Here’s one way forward utilizing ArcGIS for Desktop and Python….
Working at Esri Australia in the Support and Training realm, we listen to numerous client’s requests, concerns and workflow issues. To keep abreast of how our technology is heading, one source I frequent is the ArcUser magazine published with tutorials, tips and articles on best practise. In the Winter 2015 edition of ArcUser, there was an article about “Creating a Python Tool That Summarises ArcMap Layer Properties”. By no means is this article to take credit for this innovative post, but more to suggest how each and every ArcUser can adopt and enhance such functionality.
From this, I quickly knocked up some python script that made good use of arcpy.mapping classes and functions to return a useful summary of layer properties within each MXD that is entered as input. For each layer, the following list of properties [mxdpath, layer.longName, layer.description, layer.dataSource, mxd.author, mxd.dateSaved] was then written to a CSV output (see Figure 1 for exact python syntax guidance).
Figure 1. Excerpt of the functional logic returning layer properties within the python source file “MXD_layer_properties.py”
Once I tested and returned a list of layer properties, I wanted to share this functionality with all my ArcGIS users, so I created a script tool from this (a great reference to do this is here: http://desktop.arcgis.com/en/desktop/latest/analyze/creating-tools/a-quick-tour-of-creating-tools-in-python.htm), where Figure 2 shows the result of this script tool, a familiar geoprocessing tool dialog box.
Figure 2. Dialog box of the script tool “MXD Layer Properties saved to (3) optional CSV outputs”
If you are wondering why the script tool (as seen in Figure 2) has two optional inputs, MXD Directory Path OR MXD Single Path – it’s always a good idea to create your workflows considering how your users might want to use your script tool – this conditional functionality (where the code is shown in Figure 3) allows the user to return layer properties within many or simply an individual map document.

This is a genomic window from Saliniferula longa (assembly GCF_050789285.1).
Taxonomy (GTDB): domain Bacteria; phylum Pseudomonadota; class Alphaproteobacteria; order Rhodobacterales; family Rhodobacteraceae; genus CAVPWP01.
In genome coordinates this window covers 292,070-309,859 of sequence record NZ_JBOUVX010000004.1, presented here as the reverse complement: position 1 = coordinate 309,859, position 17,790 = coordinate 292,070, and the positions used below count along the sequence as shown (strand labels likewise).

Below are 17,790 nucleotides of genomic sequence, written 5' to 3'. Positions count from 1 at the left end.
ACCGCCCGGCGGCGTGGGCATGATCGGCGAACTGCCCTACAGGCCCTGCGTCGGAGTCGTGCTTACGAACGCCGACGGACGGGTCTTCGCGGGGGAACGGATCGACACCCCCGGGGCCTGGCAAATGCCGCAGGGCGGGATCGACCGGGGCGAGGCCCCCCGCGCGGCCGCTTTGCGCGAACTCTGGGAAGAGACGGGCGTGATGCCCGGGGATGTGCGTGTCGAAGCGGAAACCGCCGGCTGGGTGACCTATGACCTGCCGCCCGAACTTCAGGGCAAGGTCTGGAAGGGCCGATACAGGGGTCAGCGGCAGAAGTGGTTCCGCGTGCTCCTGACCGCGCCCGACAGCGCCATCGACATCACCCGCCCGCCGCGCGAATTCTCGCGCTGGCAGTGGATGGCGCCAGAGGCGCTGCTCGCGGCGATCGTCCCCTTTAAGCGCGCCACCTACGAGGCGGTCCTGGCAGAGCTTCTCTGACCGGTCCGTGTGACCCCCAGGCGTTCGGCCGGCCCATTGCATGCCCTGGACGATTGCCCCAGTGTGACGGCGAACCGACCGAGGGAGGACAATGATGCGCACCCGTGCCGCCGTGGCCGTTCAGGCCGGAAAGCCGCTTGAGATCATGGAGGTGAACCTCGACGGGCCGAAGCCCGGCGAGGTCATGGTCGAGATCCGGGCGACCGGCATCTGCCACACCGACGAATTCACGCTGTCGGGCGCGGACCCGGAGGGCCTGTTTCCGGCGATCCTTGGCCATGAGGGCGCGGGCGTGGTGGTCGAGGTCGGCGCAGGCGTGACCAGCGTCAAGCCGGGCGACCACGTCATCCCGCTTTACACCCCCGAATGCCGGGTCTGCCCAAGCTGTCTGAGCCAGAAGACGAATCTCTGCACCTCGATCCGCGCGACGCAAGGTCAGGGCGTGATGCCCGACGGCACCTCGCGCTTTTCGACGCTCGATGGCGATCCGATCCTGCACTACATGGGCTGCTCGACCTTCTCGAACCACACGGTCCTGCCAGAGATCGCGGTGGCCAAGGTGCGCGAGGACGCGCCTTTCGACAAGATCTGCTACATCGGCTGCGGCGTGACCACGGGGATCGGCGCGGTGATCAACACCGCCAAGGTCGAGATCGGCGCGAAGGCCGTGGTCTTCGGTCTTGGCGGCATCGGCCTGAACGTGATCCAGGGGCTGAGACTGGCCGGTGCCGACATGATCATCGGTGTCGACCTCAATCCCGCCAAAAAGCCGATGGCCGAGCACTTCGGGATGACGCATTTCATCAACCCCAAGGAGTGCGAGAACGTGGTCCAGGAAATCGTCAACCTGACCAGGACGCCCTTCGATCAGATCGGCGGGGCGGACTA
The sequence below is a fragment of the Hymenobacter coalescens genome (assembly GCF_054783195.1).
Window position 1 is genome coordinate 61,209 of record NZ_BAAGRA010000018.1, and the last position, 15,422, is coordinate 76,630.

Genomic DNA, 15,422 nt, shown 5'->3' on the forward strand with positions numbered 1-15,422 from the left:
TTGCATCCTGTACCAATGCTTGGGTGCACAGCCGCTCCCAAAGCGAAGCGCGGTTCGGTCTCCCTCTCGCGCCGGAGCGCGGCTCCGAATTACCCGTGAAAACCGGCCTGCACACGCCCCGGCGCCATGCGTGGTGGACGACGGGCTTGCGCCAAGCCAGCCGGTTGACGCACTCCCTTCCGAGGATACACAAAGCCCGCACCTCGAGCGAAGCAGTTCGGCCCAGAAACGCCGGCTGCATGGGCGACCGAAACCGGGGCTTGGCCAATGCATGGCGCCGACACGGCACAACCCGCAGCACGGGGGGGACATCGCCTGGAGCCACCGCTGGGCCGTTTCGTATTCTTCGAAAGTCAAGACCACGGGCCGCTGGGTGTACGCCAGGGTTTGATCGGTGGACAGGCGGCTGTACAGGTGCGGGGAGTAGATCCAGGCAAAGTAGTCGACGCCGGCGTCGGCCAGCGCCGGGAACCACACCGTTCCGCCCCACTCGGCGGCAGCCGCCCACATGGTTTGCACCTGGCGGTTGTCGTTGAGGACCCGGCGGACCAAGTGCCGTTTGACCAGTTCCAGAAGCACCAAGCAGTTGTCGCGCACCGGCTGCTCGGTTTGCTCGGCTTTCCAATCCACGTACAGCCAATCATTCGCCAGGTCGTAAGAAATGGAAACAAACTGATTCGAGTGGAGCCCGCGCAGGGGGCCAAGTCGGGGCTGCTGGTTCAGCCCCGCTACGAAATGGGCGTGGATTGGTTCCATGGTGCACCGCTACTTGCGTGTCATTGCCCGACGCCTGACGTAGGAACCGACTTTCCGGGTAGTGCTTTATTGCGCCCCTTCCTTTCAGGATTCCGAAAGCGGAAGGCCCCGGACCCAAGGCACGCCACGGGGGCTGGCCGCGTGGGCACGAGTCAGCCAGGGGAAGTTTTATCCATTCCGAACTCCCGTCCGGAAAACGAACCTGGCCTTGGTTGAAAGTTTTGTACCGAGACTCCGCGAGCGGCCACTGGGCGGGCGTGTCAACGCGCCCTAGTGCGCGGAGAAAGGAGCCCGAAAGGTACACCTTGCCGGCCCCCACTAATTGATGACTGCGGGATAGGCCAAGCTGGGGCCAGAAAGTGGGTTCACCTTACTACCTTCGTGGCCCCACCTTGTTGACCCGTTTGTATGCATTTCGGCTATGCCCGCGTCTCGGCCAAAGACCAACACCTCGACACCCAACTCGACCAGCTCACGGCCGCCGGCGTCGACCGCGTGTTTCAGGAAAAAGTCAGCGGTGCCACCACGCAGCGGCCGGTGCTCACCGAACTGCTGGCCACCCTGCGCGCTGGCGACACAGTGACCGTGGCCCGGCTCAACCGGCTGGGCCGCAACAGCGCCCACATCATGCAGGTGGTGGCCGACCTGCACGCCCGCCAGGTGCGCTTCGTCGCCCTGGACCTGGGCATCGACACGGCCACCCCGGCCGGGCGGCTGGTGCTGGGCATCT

Figure 3. Excerpt of the conditional logic for input workspace within the python source file “MXD_layer_properties.py”
With the majority of the hard work complete (that being a tested python script and script tool created), I wanted to further enhance this to include two more separate CSV optional outputs returning layer symbology (e.g. [layer.showLabels, layer.symbologyType, layer.symbology.valueField] and layer properties of my service layers (e.g. layer.serviceProperties). The serviceProperties of any layer provides access to connection information for ArcSDE and/or web service layers. The returned results are dictionary key-value pairs, providing very useful information such as service type, server name, database, username and version for any ArcSDE layer; and for web services, important dictionary keys can be returned such as the service type, URL and service name.
My interpretation of the ‘why’ behind returning such large scale information is in gaining valuable insight as to each ArcGIS user’s interpretation and spatial analysis of each map document layer that is conveyed to their intended audience.
It only takes a matter of seconds to run the script tool “MXD Layer Properties saved to (3) optional CSV outputs” (provide below), where Figure 4 shows it is possible to view the completed layer property output in either ArcMap or another text editor, such as Notepad++.
Figure 4. CSV Output of the script tool “MXD Layer Properties saved to (3) optional CSV outputs”.
For those interested, I can email you a zip file comprising the script tool, source python file and three CSV optional inputs – my correspondence email is email@example.com. If you wanted to adopt and enhance such a script for your own value added workflows, why not take a look at the alphabetical list of the many arcpy.mapping classes and functions:
Alphabetical list of arcpy.mapping classes:
Alphabetical list of arcpy.mapping functions:
Happy coding and enjoy utilising arcpy classes and functions!
Thanks for your time in reading this article,
The following are useful links for your consideration:
What is the ArcUser? http://www.esri.com/esri-news/arcuser/what-is
Python courses available for you to consider: https://esriaustraliatechblog.wordpress.com/2014/08/01/wondering-how-to-use-python-with-arcgis-esri-australia-have-courses-that-can-help/